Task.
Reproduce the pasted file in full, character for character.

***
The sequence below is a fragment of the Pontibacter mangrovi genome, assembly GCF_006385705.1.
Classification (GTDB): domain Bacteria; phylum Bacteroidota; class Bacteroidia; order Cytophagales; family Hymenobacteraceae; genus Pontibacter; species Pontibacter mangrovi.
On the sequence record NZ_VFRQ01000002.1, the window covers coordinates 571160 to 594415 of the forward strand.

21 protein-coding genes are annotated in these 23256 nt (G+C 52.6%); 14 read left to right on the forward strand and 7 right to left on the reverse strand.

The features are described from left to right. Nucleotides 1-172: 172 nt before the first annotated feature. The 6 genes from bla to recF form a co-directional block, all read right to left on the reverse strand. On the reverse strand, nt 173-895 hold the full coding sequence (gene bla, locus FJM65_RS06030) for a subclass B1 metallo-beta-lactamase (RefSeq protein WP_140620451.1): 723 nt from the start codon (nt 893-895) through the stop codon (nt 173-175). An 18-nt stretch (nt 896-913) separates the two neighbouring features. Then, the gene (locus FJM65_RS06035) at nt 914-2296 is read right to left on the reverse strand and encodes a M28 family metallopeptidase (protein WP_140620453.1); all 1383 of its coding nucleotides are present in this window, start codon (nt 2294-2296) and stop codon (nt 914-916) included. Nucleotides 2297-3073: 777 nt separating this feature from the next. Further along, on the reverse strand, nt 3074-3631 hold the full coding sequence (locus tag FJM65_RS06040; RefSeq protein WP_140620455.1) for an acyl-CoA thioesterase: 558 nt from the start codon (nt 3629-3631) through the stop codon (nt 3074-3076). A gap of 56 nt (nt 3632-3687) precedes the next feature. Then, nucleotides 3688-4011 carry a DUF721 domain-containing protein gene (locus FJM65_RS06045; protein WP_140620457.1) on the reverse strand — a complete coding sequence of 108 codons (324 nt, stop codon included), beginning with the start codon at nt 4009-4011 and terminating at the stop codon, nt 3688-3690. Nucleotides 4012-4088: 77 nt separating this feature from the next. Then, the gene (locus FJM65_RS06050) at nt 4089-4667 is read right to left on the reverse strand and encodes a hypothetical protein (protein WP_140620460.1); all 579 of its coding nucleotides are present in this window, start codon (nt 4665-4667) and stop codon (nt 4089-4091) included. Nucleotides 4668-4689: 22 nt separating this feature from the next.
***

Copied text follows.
The sequence below is a fragment of the Pontibacter mangrovi genome, assembly GCF_006385705.1.
Classification (GTDB): domain Bacteria; phylum Bacteroidota; class Bacteroidia; order Cytophagales; family Hymenobacteraceae; genus Pontibacter; species Pontibacter mangrovi.
On the sequence record NZ_VFRQ01000002.1, the window covers coordinates 571160 to 594415 of the forward strand.

21 protein-coding genes are annotated in these 23256 nt (G+C 52.6%); 14 read left to right on the forward strand and 7 right to left on the reverse strand.

The features are described from left to right. Nucleotides 1-172: 172 nt before the first annotated feature. The 6 genes from bla to recF form a co-directional block, all read right to left on the reverse strand. On the reverse strand, nt 173-895 hold the full coding sequence (gene bla, locus FJM65_RS06030) for a subclass B1 metallo-beta-lactamase (RefSeq protein WP_140620451.1): 723 nt from the start codon (nt 893-895) through the stop codon (nt 173-175). An 18-nt stretch (nt 896-913) separates the two neighbouring features. Then, the gene (locus FJM65_RS06035) at nt 914-2296 is read right to left on the reverse strand and encodes a M28 family metallopeptidase (protein WP_140620453.1); all 1383 of its coding nucleotides are present in this window, start codon (nt 2294-2296) and stop codon (nt 914-916) included. Nucleotides 2297-3073: 777 nt separating this feature from the next. Further along, on the reverse strand, nt 3074-3631 hold the full coding sequence (locus tag FJM65_RS06040; RefSeq protein WP_140620455.1) for an acyl-CoA thioesterase: 558 nt from the start codon (nt 3629-3631) through the stop codon (nt 3074-3076). A gap of 56 nt (nt 3632-3687) precedes the next feature. Then, nucleotides 3688-4011 carry a DUF721 domain-containing protein gene (locus FJM65_RS06045; protein WP_140620457.1) on the reverse strand — a complete coding sequence of 108 codons (324 nt, stop codon included), beginning with the start codon at nt 4009-4011 and terminating at the stop codon, nt 3688-3690. Nucleotides 4012-4088: 77 nt separating this feature from the next. Then, the gene (locus FJM65_RS06050) at nt 4089-4667 is read right to left on the reverse strand and encodes a hypothetical protein (protein WP_140620460.1); all 579 of its coding nucleotides are present in this window, start codon (nt 4665-4667) and stop codon (nt 4089-4091) included. Nucleotides 4668-4689: 22 nt separating this feature from the next.